The legislature, on December 30, 1864, approved “An act authorizing the board of education to establish an industrial and reformatory school for the care and education of helpless and neglected children, as also for the reformation of juvenile offenders”.
“The only object of the said industrial and reformatory schools shall be the detention, management, education, employment, reformation, and maintenance of such children as shall be committed thereto as orphans, vagrants, truants, living an idle or dissolute life, who shall be duly convicted of any crime or misdemeanor”. (Hawaiian Commission, Annexation Report, 1898)
“The first notice of a reform school is contained in the report of M. Kekuanao’a, president of the board of education, in 1866. The legislature in March, 1865, voted an appropriation of $6,000 for an industrial and reform school.” (Report to the Governor, 1903)
The department of public instruction established an industrial and reformatory school at Keoneula, Kapālama, Oʻahu and had authority to establish other industrial schools across the Islands.
In 1899, a proposal was made to establish a new school at Waialeʻe on Oʻahu’s North Shore, but action wasn’t taken until 1901 when the land was deeded over to the department of education. It was built to replace an older school.
On the May 13, 1902, the last of the boys of the reformatory school in Honolulu – 68 in number – were moved down to the new buildings at Waialeʻe, the institution was thereafter known as the Waialeʻe Industrial School.
The Waialeʻe Industrial School was situated on 700-acres of land, about 5-miles from Kahuku and 8-miles from Waialua. It had a coast line of over a mile, and it extended back to the mountain ridge.
School improvements were built about ½-mile from the ocean on low land between a series of bluffs. Taro patches were built above the beach; there was a large pond supplied by “never-failing springs.”
This site enabled the school to carry on agriculture, dairy farming and fishing, besides giving instruction in carpentering, blacksmithing, the manufacture of poi and general school work.
In 1903, four taro patches had been made and planted; a fifth is about ready to plant. A vegetable garden was planted with onions, tomatoes, com, beans, lettuce, radish, beets, and carrots.
There have also been planted 220 banana plants and about 500 trees for windbreaks and firewood. The trees planted are eucalyptus, gravillea robusta, ironwood, kamani, poinciana, tamarind, alligator pear and mango.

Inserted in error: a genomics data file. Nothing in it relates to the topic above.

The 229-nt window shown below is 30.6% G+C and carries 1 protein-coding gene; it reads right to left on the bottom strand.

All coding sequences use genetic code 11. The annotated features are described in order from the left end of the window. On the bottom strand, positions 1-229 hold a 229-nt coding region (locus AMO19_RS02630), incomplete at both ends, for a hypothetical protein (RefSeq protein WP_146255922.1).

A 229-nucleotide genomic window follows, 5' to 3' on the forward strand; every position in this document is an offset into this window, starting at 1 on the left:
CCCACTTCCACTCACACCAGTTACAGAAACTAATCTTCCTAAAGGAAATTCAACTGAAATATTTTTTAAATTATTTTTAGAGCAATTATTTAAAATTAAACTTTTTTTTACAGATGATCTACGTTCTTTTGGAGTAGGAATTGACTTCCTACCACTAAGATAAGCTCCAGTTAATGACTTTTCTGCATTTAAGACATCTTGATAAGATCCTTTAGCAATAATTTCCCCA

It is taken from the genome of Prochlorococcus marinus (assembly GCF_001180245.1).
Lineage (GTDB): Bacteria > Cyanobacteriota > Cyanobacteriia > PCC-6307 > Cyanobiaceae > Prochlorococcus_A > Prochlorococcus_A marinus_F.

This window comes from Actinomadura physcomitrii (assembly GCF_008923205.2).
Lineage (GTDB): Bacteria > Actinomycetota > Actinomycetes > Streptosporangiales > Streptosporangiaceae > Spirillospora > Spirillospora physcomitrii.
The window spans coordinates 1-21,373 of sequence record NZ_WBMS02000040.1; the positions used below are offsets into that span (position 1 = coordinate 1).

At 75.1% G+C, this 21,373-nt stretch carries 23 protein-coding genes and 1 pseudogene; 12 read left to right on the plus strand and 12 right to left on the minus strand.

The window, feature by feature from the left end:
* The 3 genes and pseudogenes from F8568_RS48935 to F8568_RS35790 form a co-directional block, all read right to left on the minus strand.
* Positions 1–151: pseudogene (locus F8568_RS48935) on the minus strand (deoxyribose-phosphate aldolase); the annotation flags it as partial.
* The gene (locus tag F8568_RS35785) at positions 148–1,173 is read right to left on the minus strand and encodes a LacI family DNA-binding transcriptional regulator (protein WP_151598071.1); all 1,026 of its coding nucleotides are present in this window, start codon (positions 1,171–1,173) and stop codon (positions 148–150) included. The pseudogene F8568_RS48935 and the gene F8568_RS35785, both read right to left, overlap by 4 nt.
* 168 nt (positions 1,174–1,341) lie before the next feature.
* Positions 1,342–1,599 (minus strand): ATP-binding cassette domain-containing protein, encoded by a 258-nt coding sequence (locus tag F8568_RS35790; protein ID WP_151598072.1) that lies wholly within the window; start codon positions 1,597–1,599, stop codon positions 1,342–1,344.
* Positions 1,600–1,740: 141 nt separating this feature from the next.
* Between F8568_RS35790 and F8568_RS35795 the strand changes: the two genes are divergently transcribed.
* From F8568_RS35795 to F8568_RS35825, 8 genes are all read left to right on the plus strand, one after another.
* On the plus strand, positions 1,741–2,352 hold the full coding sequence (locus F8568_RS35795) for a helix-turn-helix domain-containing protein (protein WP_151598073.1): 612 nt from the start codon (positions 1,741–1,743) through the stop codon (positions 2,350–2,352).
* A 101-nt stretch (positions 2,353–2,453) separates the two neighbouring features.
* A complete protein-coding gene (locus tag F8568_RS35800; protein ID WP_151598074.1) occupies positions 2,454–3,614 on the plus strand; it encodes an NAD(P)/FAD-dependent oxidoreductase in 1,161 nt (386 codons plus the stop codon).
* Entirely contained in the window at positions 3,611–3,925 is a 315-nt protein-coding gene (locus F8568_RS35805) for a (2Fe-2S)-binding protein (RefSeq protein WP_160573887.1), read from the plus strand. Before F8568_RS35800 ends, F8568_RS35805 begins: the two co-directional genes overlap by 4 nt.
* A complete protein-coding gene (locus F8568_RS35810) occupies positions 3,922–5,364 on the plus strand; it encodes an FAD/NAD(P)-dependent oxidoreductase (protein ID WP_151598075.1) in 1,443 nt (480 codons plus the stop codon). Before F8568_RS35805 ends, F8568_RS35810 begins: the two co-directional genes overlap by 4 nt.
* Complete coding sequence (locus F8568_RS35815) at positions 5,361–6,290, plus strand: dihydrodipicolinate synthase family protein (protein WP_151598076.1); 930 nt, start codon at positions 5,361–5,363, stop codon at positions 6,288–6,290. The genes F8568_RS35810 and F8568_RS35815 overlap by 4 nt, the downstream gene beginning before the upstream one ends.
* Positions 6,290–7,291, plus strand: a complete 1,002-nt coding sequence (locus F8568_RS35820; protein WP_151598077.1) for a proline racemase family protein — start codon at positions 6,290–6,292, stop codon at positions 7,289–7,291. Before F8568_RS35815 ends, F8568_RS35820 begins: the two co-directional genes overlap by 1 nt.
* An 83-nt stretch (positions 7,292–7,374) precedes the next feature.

A terrace was built, extending 30 feet around the main building, and planted with grass. A considerable area has been cleared of lantana and stones.
For the dining hall 8 tables and 24 benches have been made, 3 safes for the pantry, a table and cupboard for the kitchen, a table and cupboard for the hospital, and 42 desks have been set up and placed in the schoolroom.
The following buildings were built by the boys: a clothes and store room, 18 by 48 feet, a closet with 10 compartments, 5 by 30 feet, with urinals and latticed screen, a carpenter shop, 20 by 40 feet, and a poi house of corrugated iron with cemented floor, 13 by 15 feet.
In 1903, there were a total of 78-boys in the Waialeʻe Industrial School. (At that time, their attendance was noted as: In school 73; In hospital 1; In Oahu jail 3; and Escaped 1.)
Their offenses included: Truancy 18; Vagrancy and homeless 11; Disobedience to parents 15; Common nuisance 1; Trespass 3; Assault and lottery 2; Larceny 25; Housebreaking 1; and Burglary 2. (Reportedly, an average of 180-boys lived at the school at any given time.)
All was not pretty at the place. “Members of the education committee of the house of representatives are of the opinion that the so-called dark cells or dungeons are improper and should be abolished.” (Star-Bulletin, 1919; as noted in Honolulu Weekly)
Another Star-Bulletin article reveals excerpts of a journal discovered by then-superintendent Morris Freedman that covers most of the inmates from 1899 to 1908. “Disobedience to the moral suasion of parents [resulted in] a man-sized term of 3 to 5 years . . . Runaways were not few and far between . . . Ball and chain were used.” (As noted in Honolulu Weekly)
A related article on the “Boys of Waialee” notes an unpublished piece by Freedman between 1935–1939 that notes corporeal punishment: “Oregon boots, shackles, leg irons, cat-o-nine tails, straps soaked in vinegar and salt, terrific lashings and beatings were the order of the day.”
“In 1921, when Mr. Wesson [took over] the school his first act was to destroy these vestiges of the Dark Ages era [and he] discontinued the use of dark cells which were built below the level of the street surface … his treatment was by far more humane than it had been before.”
A September 3, 1953 editorial in the Honolulu Record notes, “70 per cent of the Oahu Prison inmates comes from Waialee Training School for Boys, which is supposedly a correction and rehabilitation home.”
“This does not include prisoners at Honolulu Jail who “graduated” from Waialee, many of them asking in early youth while at Waialee to be transferred to the jail rather than withstand the brutality and bestiality of the administration staff at the boy’s school.”
The school was operational for approximately 50-years; the boys were moved to facilities on the windward side (above Kailua.)
Later, Crawford’s Convalescent Home operated mauka of Kamehameha Highway. On about 135-acres of the makai lands (below the highway) UH-Manoa College of Tropical Agriculture and Human Resources (CTAHR) operated the Waialeʻe Livestock Experiment Station, an animal research and demonstration facility.